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Emblematic Spaces, Embodied Memories: Geo/graphies in the Black Atlantic Imaginary (PAMLA 2022, Los Angeles) (Special Session at PAMLA 2022)

Los Angeles, CA
Organization: PAMLA (Pacific Ancient and Modern Language Association)
Event: Special Session at PAMLA 2022
Categories: Postcolonial, Comparative, French, Literary Theory, African-American, Colonial, 20th & 21st Century, African & African Diasporas, Caribbean & Caribbean Diasporas
Event Date: 2022-11-11 to 2022-11-13 Abstract Due: 2022-05-15

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Emblematic Spaces, Embodied Memories: Geo/graphies in the Black Atlantic Imaginary

Long eclipsed by the primacy accorded to time and its corollary, History, in the wake of the spatial turn geographical thought has earned wide recognition in the humanities and social sciences. This spatial turn has allowed us to question a linear conception of time that had previously been perceived as the only possible meaning of our relationship to temporality. But historical time is incapable of translating the haunting presence of memories of colonization, slavery, and the slave trade within the Black Atlantic imagination. Black Atlantic thinkers associate this past, which is reactivated by the present, with the image of the abyss (Glissant) and the volcano (Césaire)--symbols that highlight the silences of History and the void that threatens to engulf everything if voices of the black Atlantic do not fill the gap. Whether seen as a site or as a non-site of memory, whether internalized or perceived as an absolute exteriority, space informs who we are and in turn, we contribute to shaping it. Indeed, this is E. Soja’s famous socio-spatial dialectic, which finds one of its most blatant illustrations within the literatures of the Black Atlantic. Unlike geographical maps, literary representations of space can even mobilize the five senses, our entire being[1]. Writing space(s) thus allows the emergence of a polyphony of memories that have long been buried and are now excavated through writing. By choosing to represent in their novels emblematic places of the black Atlantic such as the slave ship, Harlem, or even the favella, black writers of Africa and its diasporas question the spectral presence of "un passé qui ne passe pas"[2]--a bitter, unending past–and forge a post-memory of the colonization and enslavement. These postcolonial geo-graphies become sites for negotiating a traumatic, potentially paralyzing past, which writing galvanizes and transforms into a liberating force. This panel will explore how black Atlantic writers reappropriate emblematic spaces of the black Atlantic, challenging the univocal narrative of History with the multiplicity of individual memories in order to reveal the true complexity of a globalizing world in perpetual motion.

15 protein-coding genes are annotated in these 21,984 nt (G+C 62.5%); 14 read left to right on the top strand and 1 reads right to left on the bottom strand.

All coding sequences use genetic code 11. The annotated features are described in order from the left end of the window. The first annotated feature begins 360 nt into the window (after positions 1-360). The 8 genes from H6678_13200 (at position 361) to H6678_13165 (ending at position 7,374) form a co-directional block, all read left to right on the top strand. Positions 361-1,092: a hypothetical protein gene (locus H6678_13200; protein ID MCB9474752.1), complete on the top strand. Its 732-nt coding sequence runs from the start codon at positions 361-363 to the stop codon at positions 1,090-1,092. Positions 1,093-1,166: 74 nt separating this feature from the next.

[1] What Bertrand Westphal calls polysensoriality.

[2] To borrow historian Pascal Blanchard’s term.

Abstracts of 50 words and proposals of 250-500 words are due by May 15, 2022 at https://pamla.ballastacademic.com/Home/S/18427.



Lucy Swanson